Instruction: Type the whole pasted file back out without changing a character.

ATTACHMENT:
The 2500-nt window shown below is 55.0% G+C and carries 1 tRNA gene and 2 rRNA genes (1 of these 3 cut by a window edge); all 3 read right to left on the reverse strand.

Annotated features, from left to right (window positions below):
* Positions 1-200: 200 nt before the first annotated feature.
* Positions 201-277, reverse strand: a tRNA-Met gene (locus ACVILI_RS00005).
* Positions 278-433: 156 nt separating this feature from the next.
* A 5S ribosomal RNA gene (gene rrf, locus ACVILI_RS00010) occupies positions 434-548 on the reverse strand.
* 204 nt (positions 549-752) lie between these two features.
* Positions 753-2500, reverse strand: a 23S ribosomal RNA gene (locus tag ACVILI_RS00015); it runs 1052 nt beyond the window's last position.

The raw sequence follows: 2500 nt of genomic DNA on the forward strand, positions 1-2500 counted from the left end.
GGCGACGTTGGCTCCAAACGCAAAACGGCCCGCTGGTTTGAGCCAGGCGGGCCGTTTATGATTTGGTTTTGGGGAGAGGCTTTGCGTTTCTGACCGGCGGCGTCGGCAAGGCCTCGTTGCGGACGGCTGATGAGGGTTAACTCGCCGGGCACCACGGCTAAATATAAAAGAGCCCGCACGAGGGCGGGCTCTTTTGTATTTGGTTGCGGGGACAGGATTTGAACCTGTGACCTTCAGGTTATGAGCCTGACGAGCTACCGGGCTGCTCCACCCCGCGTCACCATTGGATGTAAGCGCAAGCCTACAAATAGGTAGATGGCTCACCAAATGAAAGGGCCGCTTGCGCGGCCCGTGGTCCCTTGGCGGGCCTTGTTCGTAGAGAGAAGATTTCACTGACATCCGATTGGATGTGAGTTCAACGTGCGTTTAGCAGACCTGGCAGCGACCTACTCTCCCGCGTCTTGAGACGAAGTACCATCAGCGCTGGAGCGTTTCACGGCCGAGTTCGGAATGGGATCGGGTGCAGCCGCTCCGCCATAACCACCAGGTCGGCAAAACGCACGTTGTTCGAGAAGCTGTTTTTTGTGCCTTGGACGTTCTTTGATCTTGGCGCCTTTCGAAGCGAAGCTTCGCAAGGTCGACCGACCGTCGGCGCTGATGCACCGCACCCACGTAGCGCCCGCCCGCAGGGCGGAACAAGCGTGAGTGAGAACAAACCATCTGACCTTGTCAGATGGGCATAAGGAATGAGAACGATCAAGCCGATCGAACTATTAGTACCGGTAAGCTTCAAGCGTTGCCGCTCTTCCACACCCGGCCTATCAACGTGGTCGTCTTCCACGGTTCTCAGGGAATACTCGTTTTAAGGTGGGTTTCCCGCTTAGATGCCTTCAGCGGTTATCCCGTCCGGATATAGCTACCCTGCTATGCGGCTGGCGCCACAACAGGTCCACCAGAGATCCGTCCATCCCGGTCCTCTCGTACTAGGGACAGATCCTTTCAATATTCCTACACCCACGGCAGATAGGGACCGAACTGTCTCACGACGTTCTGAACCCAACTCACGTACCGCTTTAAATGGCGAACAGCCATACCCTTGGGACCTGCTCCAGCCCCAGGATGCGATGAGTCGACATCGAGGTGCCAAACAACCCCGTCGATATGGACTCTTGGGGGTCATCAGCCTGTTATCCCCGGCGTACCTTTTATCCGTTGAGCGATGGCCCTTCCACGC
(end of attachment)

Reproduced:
The 2500-nt window shown below is 55.0% G+C and carries 1 tRNA gene and 2 rRNA genes (1 of these 3 cut by a window edge); all 3 read right to left on the reverse strand.

Annotated features, from left to right (window positions below):
* Positions 1-200: 200 nt before the first annotated feature.
* Positions 201-277, reverse strand: a tRNA-Met gene (locus ACVILI_RS00005).
* Positions 278-433: 156 nt separating this feature from the next.
* A 5S ribosomal RNA gene (gene rrf, locus ACVILI_RS00010) occupies positions 434-548 on the reverse strand.
* 204 nt (positions 549-752) lie between these two features.
* Positions 753-2500, reverse strand: a 23S ribosomal RNA gene (locus tag ACVILI_RS00015); it runs 1052 nt beyond the window's last position.

The raw sequence follows: 2500 nt of genomic DNA on the forward strand, positions 1-2500 counted from the left end.
GGCGACGTTGGCTCCAAACGCAAAACGGCCCGCTGGTTTGAGCCAGGCGGGCCGTTTATGATTTGGTTTTGGGGAGAGGCTTTGCGTTTCTGACCGGCGGCGTCGGCAAGGCCTCGTTGCGGACGGCTGATGAGGGTTAACTCGCCGGGCACCACGGCTAAATATAAAAGAGCCCGCACGAGGGCGGGCTCTTTTGTATTTGGTTGCGGGGACAGGATTTGAACCTGTGACCTTCAGGTTATGAGCCTGACGAGCTACCGGGCTGCTCCACCCCGCGTCACCATTGGATGTAAGCGCAAGCCTACAAATAGGTAGATGGCTCACCAAATGAAAGGGCCGCTTGCGCGGCCCGTGGTCCCTTGGCGGGCCTTGTTCGTAGAGAGAAGATTTCACTGACATCCGATTGGATGTGAGTTCAACGTGCGTTTAGCAGACCTGGCAGCGACCTACTCTCCCGCGTCTTGAGACGAAGTACCATCAGCGCTGGAGCGTTTCACGGCCGAGTTCGGAATGGGATCGGGTGCAGCCGCTCCGCCATAACCACCAGGTCGGCAAAACGCACGTTGTTCGAGAAGCTGTTTTTTGTGCCTTGGACGTTCTTTGATCTTGGCGCCTTTCGAAGCGAAGCTTCGCAAGGTCGACCGACCGTCGGCGCTGATGCACCGCACCCACGTAGCGCCCGCCCGCAGGGCGGAACAAGCGTGAGTGAGAACAAACCATCTGACCTTGTCAGATGGGCATAAGGAATGAGAACGATCAAGCCGATCGAACTATTAGTACCGGTAAGCTTCAAGCGTTGCCGCTCTTCCACACCCGGCCTATCAACGTGGTCGTCTTCCACGGTTCTCAGGGAATACTCGTTTTAAGGTGGGTTTCCCGCTTAGATGCCTTCAGCGGTTATCCCGTCCGGATATAGCTACCCTGCTATGCGGCTGGCGCCACAACAGGTCCACCAGAGATCCGTCCATCCCGGTCCTCTCGTACTAGGGACAGATCCTTTCAATATTCCTACACCCACGGCAGATAGGGACCGAACTGTCTCACGACGTTCTGAACCCAACTCACGTACCGCTTTAAATGGCGAACAGCCATACCCTTGGGACCTGCTCCAGCCCCAGGATGCGATGAGTCGACATCGAGGTGCCAAACAACCCCGTCGATATGGACTCTTGGGGGTCATCAGCCTGTTATCCCCGGCGTACCTTTTATCCGTTGAGCGATGGCCCTTCCACGC